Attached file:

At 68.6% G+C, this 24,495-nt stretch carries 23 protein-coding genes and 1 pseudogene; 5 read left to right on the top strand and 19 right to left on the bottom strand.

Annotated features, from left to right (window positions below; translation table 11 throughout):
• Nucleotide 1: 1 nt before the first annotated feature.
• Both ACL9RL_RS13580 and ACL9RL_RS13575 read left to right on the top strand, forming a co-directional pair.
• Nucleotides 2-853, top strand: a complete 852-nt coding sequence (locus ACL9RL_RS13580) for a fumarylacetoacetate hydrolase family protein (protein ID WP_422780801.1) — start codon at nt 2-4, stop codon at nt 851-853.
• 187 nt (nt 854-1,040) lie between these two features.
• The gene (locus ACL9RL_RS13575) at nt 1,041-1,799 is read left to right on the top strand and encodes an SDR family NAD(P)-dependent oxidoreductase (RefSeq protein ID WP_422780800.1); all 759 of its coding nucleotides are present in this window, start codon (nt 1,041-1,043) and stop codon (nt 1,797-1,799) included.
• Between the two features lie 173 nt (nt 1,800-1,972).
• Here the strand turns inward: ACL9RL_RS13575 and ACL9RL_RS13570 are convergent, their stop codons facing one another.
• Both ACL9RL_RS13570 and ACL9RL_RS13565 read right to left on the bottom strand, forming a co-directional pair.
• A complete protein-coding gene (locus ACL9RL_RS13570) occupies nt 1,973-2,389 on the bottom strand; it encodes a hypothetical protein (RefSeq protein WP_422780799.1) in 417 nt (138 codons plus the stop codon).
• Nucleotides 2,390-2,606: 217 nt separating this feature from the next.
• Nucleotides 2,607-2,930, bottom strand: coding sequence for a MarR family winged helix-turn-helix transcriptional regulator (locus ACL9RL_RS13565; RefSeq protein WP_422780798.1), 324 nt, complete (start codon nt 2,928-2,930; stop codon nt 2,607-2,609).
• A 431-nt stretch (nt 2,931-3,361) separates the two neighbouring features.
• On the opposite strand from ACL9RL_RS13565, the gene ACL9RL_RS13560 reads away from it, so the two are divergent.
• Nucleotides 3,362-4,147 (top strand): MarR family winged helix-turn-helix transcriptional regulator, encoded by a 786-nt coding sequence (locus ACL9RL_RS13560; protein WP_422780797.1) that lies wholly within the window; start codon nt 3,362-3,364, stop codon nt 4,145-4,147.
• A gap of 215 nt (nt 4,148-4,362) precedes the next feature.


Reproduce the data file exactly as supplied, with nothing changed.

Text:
At 68.6% G+C, this 24,495-nt stretch carries 23 protein-coding genes and 1 pseudogene; 5 read left to right on the top strand and 19 right to left on the bottom strand.

Annotated features, from left to right (window positions below; translation table 11 throughout):
• Nucleotide 1: 1 nt before the first annotated feature.
• Both ACL9RL_RS13580 and ACL9RL_RS13575 read left to right on the top strand, forming a co-directional pair.
• Nucleotides 2-853, top strand: a complete 852-nt coding sequence (locus ACL9RL_RS13580) for a fumarylacetoacetate hydrolase family protein (protein ID WP_422780801.1) — start codon at nt 2-4, stop codon at nt 851-853.
• 187 nt (nt 854-1,040) lie between these two features.
• The gene (locus ACL9RL_RS13575) at nt 1,041-1,799 is read left to right on the top strand and encodes an SDR family NAD(P)-dependent oxidoreductase (RefSeq protein ID WP_422780800.1); all 759 of its coding nucleotides are present in this window, start codon (nt 1,041-1,043) and stop codon (nt 1,797-1,799) included.
• Between the two features lie 173 nt (nt 1,800-1,972).
• Here the strand turns inward: ACL9RL_RS13575 and ACL9RL_RS13570 are convergent, their stop codons facing one another.
• Both ACL9RL_RS13570 and ACL9RL_RS13565 read right to left on the bottom strand, forming a co-directional pair.
• A complete protein-coding gene (locus ACL9RL_RS13570) occupies nt 1,973-2,389 on the bottom strand; it encodes a hypothetical protein (RefSeq protein WP_422780799.1) in 417 nt (138 codons plus the stop codon).
• Nucleotides 2,390-2,606: 217 nt separating this feature from the next.
• Nucleotides 2,607-2,930, bottom strand: coding sequence for a MarR family winged helix-turn-helix transcriptional regulator (locus ACL9RL_RS13565; RefSeq protein WP_422780798.1), 324 nt, complete (start codon nt 2,928-2,930; stop codon nt 2,607-2,609).
• A 431-nt stretch (nt 2,931-3,361) separates the two neighbouring features.
• On the opposite strand from ACL9RL_RS13565, the gene ACL9RL_RS13560 reads away from it, so the two are divergent.
• Nucleotides 3,362-4,147 (top strand): MarR family winged helix-turn-helix transcriptional regulator, encoded by a 786-nt coding sequence (locus ACL9RL_RS13560; protein WP_422780797.1) that lies wholly within the window; start codon nt 3,362-3,364, stop codon nt 4,145-4,147.
• A gap of 215 nt (nt 4,148-4,362) precedes the next feature.